I am hidden, but I exist-Dynamic power dissipation in CMOS

Meet me, I am “hidden power”

Dynamic power dissipation in CMOS

When we are asked about dynamic power dissipation, below 2 things just appear at the top of our mind:

Switching power dissipation

The word ‘switching’ over here means a lot. It’s not just that inputs are switching, it’s the outputs also. Now why do I stress on the word outputs also’? That’s because, there’s also power dissipation that happens while inputs switch and outputs do not switch. Stay with me, I will introduce it just after this section.Coming back to switching power dissipation, take the below example:

So here, whenever your input switches from logic 1 to logic 0, the output switches from logic 0 to logic 1 and you see charging current flowing from Vdd to CLOAD which results to rise_power (this is a liberty attribute used to denote rise_power). And vice-versa holds true when input switches from logic 1 to logic 0
This was easy…Next, there is another kind of power that dissipates when your inputs and outputs are switching, that’s short-circuit power

Short circuit power dissipation in CMOS inverter
This power dissipation is another beast. Look at below image:
When your input is at logic ‘0’ and assuming your VDD is at 1.8V (considering it’s a 180nm technology node), why do you think, from physics point of view, does your PMOS turns ON? The reason is, logic ‘0’ at gate means its at 0V, Vdd is at 1.8V, the PMOS Vgs = 0 – 1.8 = -1.8v which is far above the threshold voltage of PMOS transistor, which makes the PMOS to turn ON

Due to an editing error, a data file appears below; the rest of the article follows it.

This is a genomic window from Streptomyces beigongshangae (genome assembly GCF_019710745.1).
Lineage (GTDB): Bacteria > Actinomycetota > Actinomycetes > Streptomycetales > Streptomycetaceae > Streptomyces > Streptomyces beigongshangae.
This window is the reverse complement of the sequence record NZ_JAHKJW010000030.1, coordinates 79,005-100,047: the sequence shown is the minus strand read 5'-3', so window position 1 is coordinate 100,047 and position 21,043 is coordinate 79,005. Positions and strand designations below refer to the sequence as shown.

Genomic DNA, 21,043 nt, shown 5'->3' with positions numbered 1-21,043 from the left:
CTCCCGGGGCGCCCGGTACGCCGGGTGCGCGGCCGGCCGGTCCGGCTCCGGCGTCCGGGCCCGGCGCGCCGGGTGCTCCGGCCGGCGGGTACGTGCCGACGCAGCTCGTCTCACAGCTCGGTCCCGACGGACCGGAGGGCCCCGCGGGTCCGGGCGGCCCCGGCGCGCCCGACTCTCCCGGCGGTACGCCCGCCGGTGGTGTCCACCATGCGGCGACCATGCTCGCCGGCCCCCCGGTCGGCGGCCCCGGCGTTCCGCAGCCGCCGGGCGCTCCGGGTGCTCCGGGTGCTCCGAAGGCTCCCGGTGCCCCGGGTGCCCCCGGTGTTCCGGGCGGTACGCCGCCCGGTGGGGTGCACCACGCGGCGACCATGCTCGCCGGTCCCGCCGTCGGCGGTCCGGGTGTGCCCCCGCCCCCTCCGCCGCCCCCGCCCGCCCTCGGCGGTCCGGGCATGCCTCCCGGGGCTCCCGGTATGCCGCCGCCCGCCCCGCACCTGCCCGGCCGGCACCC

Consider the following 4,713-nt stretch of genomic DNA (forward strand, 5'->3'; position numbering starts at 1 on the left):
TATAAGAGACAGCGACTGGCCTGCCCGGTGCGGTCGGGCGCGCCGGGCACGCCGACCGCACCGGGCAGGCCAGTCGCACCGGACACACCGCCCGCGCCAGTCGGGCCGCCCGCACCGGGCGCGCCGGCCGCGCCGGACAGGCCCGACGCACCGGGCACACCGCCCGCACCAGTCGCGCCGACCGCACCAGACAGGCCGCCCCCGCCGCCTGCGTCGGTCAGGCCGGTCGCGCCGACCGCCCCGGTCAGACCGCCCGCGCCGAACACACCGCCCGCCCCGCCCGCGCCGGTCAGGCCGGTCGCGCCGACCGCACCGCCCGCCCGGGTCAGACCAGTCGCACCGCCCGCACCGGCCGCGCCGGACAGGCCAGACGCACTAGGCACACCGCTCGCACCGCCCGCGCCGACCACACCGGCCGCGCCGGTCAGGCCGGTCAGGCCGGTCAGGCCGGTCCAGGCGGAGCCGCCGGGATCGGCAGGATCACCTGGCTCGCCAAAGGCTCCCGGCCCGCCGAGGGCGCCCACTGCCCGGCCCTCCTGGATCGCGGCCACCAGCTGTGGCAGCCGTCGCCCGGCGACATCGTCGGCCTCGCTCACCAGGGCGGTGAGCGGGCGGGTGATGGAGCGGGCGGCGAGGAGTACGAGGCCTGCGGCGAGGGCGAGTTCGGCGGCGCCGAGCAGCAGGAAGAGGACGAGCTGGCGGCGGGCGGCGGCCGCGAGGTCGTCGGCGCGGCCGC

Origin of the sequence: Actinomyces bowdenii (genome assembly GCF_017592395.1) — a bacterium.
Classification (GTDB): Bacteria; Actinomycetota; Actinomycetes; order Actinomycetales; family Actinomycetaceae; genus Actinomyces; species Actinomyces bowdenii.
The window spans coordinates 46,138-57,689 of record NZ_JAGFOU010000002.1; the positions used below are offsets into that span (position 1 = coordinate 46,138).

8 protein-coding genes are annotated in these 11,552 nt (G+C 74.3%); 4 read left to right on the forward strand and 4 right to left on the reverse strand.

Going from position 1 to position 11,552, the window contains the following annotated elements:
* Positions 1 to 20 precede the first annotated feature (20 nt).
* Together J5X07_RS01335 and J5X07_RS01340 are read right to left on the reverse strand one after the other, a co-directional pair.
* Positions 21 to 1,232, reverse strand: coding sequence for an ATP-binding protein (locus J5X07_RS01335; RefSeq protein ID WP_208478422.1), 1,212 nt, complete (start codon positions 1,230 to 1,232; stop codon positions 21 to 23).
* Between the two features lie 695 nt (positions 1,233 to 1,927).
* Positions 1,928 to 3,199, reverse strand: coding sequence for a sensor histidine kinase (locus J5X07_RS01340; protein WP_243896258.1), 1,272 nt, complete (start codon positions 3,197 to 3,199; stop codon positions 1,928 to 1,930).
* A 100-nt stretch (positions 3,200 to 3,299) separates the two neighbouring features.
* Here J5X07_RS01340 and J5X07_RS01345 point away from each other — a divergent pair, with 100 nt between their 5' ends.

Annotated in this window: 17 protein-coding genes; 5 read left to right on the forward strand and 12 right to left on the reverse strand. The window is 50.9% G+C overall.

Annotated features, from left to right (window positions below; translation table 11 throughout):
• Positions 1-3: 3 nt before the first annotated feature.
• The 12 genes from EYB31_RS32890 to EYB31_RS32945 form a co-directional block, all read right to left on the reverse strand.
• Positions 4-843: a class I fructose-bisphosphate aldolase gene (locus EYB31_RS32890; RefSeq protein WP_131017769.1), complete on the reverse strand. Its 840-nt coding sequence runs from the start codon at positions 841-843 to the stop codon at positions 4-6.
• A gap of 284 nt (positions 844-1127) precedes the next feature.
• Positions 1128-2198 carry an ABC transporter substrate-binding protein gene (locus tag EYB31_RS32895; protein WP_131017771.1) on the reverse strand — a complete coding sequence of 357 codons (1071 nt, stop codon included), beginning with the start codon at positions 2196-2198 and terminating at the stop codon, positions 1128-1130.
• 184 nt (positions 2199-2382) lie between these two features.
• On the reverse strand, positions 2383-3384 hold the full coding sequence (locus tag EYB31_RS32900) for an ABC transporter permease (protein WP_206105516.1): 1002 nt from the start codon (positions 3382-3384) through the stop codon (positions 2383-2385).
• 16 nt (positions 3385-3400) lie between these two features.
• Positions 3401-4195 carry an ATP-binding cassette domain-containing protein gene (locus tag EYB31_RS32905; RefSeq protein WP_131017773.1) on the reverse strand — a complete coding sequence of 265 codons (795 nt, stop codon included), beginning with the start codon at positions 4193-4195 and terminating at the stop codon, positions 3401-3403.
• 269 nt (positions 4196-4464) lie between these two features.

Similarly, Vgs of NMOS is 0V – 0V = 0V, which is below the threshold voltage of NMOS transistor and hence NMOS is OFF. Now look at the highlighted area in the input transitioning waveform. In that area, if gate input rises from 0v to (say) 0.5v, the Vgs of NMOS is 0.5v, which is just above the threshold voltage of NMOS (assuming NMOS Vt is 0.2V for 180nm technology node), so it just turns ON
Now the Vgs of PMOS is roughly, say 0.5v – 1.8v = -1.3V which is again, far above threshold voltage of PMOS transistor, so your PMOS transistor is still ON. You see, at this point, both PMOS and NMOS transistor are ON. Looking Vdd at higher potential, and GND at lower potential, there is now a direct path from Vdd to Gnd.

That’s short circuit current, and hence the name short-circuits power dissipation

So now the big question? What if the outputs do not switch, while only the inputs switch, like the below case of AND gate
Here, if you see, even though your input ‘B’ switches from logic ‘0’ to logic ‘1’, your NAND output and hence, the AND output doesn’t switch. So do we still see power dissipation in these kind of scenarios?

Hidden power

That’s me…”hidden power”. That’s how I introduced myself in the beginning of the post. Now even though, in the above image, the outputs do not switch, the switching of input ‘B’ creates a unique path for current flow from Vdd to Gnd. Look at below image:
During the transitioning of ‘B’, due to similar reasons of Vgs being greater than threshold voltage of PMOS and NMOS transistors, M2 is ON momentarily, and I flow from Vdd – M2 – M6 – GND. Since I am hidden inside the boundary of the cell, the name hidden power
This brings me to very important point about myself, that if I am hidden, doesn’t mean I do not exist…

Language exerts hidden power, like the moon on the tides” – Rita Mae Brown

Happy Learning !!

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